Connecting decision makers to a dynamic network of information, people and ideas, Bloomberg quickly and accurately delivers business and financial information, news and insight around the world.
+1 212 318 2000
Europe, Middle East, & Africa
+44 20 7330 7500
+65 6212 1000
Posted by: Jon Fine on April 27, 2009
Conde Nast Portfolio, the very big and glossy bet on a monthly business magazine made by the very big and glossy magazine company touted in its title, was shuttered today. Editor In Chief Joanne Lipman informed staffers of the news at an all-hands meeting hastily called at 9:45 AM. Lipman had been informed of the company’s decision earlier this morning at a meeting with Conde Nast Chairman Samuel I. “Si” Newhouse.
A Conde Nast spokeswoman said essentially the entire 85-person staff of Portfolio and Portfolio.com, including Ms. Lipman and Publisher William Li, will be leaving the company. (UPDATE 5/4: Contrary to what Conde Nast spokespersons said about Li leaving the company, today Li signed on as Associate Publisher of the company’s Conde Nast Traveler.)
In an utterly digital-mad media environment, there was something almost appealingly atavistic about the boldness of the Portfolio launch in the spring of 2007. The company spent big to put out a new monthly magazine, and lured in major talent—poaching Ms. Lipman, to cite but one example, from a top position at the Wall Street Journal. It launched a Web site so ambitious that, as one company insider familiar with the details put it, the cost of launching Portfolio.com alone far exceeded the cost of most print magazine launches. (In October of last year, the company severely scaled back the scope of Portfolio.com and cut the frequency of the magazine from monthly to 10 issues per year.)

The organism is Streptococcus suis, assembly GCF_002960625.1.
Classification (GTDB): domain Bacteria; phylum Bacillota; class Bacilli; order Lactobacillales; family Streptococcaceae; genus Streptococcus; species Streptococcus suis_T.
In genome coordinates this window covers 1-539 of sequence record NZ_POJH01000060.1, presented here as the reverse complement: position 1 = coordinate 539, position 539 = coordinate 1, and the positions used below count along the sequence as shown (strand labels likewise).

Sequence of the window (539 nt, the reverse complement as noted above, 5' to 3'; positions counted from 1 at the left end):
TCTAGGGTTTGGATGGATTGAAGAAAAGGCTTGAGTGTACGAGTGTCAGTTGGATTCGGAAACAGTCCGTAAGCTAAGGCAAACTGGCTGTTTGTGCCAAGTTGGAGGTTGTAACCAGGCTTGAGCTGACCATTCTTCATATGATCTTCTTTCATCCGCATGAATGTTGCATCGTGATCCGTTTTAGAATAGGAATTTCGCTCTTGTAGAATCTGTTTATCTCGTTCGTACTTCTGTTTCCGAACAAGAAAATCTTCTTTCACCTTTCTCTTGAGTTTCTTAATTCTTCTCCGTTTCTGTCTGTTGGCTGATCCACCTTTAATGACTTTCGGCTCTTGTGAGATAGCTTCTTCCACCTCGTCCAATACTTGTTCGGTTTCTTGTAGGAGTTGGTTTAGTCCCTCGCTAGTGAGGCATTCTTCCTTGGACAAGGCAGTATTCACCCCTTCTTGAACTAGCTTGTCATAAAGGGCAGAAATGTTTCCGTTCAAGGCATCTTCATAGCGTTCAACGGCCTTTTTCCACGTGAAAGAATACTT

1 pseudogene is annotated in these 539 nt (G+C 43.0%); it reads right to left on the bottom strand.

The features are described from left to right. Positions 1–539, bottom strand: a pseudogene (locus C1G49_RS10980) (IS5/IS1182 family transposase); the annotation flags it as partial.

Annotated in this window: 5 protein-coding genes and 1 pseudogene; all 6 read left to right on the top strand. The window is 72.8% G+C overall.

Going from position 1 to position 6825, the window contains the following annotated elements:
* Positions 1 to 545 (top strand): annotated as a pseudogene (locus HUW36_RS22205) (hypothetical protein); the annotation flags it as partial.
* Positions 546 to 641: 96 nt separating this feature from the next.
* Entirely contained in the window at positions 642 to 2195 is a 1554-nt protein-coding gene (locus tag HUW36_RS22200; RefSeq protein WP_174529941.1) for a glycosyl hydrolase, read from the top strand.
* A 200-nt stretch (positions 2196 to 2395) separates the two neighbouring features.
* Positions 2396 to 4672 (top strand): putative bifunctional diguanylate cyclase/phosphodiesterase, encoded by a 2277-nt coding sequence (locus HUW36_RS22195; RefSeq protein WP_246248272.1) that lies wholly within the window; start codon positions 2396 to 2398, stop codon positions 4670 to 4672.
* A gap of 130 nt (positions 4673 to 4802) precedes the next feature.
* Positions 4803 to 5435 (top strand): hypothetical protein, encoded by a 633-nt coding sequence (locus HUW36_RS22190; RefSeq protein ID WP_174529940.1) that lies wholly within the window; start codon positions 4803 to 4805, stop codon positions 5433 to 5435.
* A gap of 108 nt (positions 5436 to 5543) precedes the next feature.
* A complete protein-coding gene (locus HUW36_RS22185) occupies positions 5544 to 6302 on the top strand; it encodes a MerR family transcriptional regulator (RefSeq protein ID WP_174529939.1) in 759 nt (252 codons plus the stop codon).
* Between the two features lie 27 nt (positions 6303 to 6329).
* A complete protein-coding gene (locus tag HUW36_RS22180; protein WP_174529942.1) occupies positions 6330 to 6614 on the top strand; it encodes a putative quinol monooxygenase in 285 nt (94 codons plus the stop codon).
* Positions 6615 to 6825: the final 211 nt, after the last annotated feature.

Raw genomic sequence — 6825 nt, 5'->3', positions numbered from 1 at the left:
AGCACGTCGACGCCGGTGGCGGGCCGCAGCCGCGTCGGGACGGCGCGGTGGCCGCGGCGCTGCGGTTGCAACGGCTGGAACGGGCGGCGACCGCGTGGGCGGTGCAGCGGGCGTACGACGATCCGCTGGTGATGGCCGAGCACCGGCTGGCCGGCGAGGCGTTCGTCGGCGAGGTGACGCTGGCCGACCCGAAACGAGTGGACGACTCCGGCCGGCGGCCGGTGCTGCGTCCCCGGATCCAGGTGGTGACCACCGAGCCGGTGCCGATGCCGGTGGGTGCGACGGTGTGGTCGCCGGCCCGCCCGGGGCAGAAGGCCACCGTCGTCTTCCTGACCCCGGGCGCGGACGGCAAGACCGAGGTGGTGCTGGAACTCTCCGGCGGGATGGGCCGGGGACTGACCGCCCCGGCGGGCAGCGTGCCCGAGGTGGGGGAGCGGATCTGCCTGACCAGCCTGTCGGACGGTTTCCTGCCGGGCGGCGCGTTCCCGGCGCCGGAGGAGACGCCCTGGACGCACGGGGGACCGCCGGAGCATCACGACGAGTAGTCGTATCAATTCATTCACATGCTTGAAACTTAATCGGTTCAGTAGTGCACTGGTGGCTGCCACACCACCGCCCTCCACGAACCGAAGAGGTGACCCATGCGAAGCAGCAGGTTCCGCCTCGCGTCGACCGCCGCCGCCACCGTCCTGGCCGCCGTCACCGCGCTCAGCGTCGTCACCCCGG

The common pricetag placed on Portfolio was "over $100 million." But in a November 2004 interview I conducted (which is locked up behind Ad Age's subscription wall) with Conde Nast CEO Charles O. Townsend, he implied it takes at least $150 million to launch a Conde Nast-styled magazine:
JF: Say I have a check for $25 million and [I] say, ``Start up a magazine.''
Mr. Townsend: (Laughter) First of all, $25 million doesn't begin to prime the pump.
JF: OK. It's four times that.
Mr. Townsend: Make it six times that. If I got a check for six times that, I would start Domino [the shelter magazine launched in 2004 that Conde Nast shuttered earlier this year].
Running a business title had long been a dearly held notion for both Mr. Newhouse and Mr Townsend, who's commonly called "Chuck." They thought there was a hole in Conde Nast's portfolio (sorry) of magazines, which primarily targeted upscale women. They believed that a business magazine--when added to fashion titles GQ and Details and its smaller golf magazines--would significantly bulk up its audience of upscale men. They had pursued Forbes at one juncture, and, when I spoke to Townsend in 2004, the idea of a business title was clearly on his mind. When I asked him what one magazine he would like to buy, he answered "BusinessWeek."